Stories of Brigid

I first wrote this retelling of some of Brigid’s stories for an Imbolc ritual in 2011. I’m reposting it with a few edits and blessings for the new moon before Imbolc 2020

Sit down, sit down, make yourselves comfortable; you should be comfortable to listen to the stories of Brigid, because Brigid always wanted people to be comfortable, and happy, and loved.

Now, the stories of Brigid have no single beginning. Some people say Brigid was a goddess, perhaps the daughter of the Dagda, the good god. The goddess Brigid was born to the mother goddess Danu, whose people are the Tuatha de Danaan, and Danu is the one who pours out the rivers that flow through the lands. And some people say that Brigid was a woman, the daughter of a druid, or maybe just born to a serving-woman in the druid’s household. And some people say that Brigid was a woman who became a saint – although her nuns today will show you where the foundations of the ancient temple were before the Christians ever came. And maybe all the stories are true.

Now, Brigid was out one day, and when she came home, her cloak was wet all through. So she hung it on a sunbeam to dry. And it stayed there till it was dry. By that you know she had the power – not because she hung her cloak on a sunbeam, mind you, but because the sunbeam stayed there till the cloak was dry! For in Ireland, the weather can never make up its mind for five minutes altogether, and while you might get a sunbeam where you ask for one, it’ll never stay there when you turn your back on it. But I think that maybe the sunbeam just wanted to be helpful to Brigid, because Brigid herself was helpful to others. That’s how she used her power, after all.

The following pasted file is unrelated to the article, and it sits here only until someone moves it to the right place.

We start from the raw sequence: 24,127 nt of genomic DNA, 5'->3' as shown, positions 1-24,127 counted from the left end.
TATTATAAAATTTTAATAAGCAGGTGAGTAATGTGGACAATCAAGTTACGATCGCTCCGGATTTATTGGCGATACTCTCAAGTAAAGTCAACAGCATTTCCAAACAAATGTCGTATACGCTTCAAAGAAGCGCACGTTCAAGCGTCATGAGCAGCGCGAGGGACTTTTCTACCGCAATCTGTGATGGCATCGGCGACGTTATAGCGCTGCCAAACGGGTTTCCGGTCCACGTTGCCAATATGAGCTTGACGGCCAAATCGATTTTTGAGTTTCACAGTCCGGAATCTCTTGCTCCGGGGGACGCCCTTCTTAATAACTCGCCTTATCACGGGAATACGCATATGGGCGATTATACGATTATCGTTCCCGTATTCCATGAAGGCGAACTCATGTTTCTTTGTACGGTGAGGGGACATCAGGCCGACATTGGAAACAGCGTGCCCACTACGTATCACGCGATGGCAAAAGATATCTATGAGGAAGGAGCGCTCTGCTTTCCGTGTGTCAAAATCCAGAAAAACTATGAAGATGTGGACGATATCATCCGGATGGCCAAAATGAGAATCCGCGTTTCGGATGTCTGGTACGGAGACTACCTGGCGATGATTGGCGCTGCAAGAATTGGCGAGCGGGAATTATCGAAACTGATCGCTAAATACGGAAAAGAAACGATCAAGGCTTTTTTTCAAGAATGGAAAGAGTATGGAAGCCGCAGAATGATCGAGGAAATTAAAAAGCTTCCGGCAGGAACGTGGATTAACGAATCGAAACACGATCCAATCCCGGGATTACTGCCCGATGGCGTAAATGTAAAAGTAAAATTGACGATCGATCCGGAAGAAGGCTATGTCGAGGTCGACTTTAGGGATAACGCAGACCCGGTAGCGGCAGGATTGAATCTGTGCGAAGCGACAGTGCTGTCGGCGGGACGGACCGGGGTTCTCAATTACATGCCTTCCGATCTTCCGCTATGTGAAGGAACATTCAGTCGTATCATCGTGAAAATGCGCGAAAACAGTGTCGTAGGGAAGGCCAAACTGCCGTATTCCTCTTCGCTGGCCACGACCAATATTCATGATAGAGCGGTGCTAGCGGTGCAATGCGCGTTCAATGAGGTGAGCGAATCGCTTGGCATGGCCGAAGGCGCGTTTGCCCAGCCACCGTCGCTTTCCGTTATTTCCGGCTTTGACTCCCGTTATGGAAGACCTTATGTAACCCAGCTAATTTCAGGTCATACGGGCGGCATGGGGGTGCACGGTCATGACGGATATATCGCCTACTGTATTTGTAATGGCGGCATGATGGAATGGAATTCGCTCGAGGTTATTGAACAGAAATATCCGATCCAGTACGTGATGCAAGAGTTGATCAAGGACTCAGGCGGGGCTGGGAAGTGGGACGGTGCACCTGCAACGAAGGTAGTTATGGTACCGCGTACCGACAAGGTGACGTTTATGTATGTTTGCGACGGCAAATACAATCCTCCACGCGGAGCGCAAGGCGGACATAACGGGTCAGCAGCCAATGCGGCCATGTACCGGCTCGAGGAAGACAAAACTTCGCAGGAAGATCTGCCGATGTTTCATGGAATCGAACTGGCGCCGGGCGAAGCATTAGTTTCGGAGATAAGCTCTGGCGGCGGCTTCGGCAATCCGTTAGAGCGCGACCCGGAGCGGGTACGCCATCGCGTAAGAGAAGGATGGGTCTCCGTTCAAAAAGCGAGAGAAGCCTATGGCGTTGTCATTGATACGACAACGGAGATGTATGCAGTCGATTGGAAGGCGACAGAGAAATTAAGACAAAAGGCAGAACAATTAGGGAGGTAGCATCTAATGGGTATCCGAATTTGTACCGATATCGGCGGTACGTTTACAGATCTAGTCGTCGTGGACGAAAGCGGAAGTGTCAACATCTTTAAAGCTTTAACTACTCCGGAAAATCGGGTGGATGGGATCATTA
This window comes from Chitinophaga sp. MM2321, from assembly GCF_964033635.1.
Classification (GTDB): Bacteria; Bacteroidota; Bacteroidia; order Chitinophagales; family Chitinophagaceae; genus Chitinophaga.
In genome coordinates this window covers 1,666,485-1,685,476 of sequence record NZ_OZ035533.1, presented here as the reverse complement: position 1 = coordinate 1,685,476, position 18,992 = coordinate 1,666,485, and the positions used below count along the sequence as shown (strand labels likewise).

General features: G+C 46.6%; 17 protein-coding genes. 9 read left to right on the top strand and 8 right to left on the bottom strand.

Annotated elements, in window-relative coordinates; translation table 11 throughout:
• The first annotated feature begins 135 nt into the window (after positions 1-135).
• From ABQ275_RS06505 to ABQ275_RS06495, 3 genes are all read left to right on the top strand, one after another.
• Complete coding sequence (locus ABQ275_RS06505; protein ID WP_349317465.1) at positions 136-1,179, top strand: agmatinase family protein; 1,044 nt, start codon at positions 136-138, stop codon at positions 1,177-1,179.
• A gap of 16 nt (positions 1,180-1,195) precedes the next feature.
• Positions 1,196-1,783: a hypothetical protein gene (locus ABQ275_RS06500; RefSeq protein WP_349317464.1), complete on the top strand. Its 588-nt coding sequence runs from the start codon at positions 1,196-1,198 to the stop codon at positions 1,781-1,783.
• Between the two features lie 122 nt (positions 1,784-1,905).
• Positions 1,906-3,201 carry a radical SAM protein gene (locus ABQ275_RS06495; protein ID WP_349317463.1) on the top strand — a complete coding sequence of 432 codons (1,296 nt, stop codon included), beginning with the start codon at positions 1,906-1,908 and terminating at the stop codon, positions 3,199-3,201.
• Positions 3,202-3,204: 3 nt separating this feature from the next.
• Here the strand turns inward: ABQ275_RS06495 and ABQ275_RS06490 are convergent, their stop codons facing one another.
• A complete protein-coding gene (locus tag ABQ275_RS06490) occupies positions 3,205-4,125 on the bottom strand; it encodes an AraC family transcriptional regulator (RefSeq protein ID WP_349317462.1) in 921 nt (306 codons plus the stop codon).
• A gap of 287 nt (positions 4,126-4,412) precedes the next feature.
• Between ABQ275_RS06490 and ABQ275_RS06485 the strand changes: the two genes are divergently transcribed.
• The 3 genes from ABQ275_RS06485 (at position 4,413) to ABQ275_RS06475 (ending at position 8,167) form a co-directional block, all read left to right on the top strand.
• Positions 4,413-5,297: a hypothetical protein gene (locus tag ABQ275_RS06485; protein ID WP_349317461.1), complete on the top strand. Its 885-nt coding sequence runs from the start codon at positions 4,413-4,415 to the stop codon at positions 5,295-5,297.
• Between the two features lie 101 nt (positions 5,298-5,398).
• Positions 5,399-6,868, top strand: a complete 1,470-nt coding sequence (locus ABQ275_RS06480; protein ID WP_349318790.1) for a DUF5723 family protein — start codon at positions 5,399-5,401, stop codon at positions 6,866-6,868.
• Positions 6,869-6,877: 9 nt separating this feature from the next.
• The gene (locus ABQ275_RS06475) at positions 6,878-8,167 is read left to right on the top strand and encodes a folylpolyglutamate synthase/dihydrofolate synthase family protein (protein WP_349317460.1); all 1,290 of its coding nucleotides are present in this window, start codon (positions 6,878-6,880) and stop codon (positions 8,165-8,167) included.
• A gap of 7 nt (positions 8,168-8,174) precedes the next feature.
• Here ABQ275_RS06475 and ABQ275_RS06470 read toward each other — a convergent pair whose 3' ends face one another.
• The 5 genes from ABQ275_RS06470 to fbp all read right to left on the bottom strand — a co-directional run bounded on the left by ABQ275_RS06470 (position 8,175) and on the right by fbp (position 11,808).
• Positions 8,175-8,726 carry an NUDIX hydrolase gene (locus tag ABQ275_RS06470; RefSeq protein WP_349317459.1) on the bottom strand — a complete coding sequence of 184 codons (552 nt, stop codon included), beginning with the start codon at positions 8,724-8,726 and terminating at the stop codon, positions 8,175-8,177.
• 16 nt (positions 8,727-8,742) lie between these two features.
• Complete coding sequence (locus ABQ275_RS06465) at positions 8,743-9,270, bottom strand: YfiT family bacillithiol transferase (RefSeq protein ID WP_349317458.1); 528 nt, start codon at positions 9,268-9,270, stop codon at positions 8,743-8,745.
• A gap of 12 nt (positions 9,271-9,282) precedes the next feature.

The power Brigid had she used for her three great talents: the service of healing, the gift of giving what was needed, and the wisdom to inspire and change the hearts of people.

Once a sick man came to Brigid to beg for food. Brigid asked, “Would you rather be king of all Ireland, or be healed of your disease?” The man answered, “I would rather be healed, holy Brigid, for a man who is healthy is his own ruler.” And she saw that he knew the truth of the matter, and she brought water, and washed him, and he was healed. In this she did the service of healing.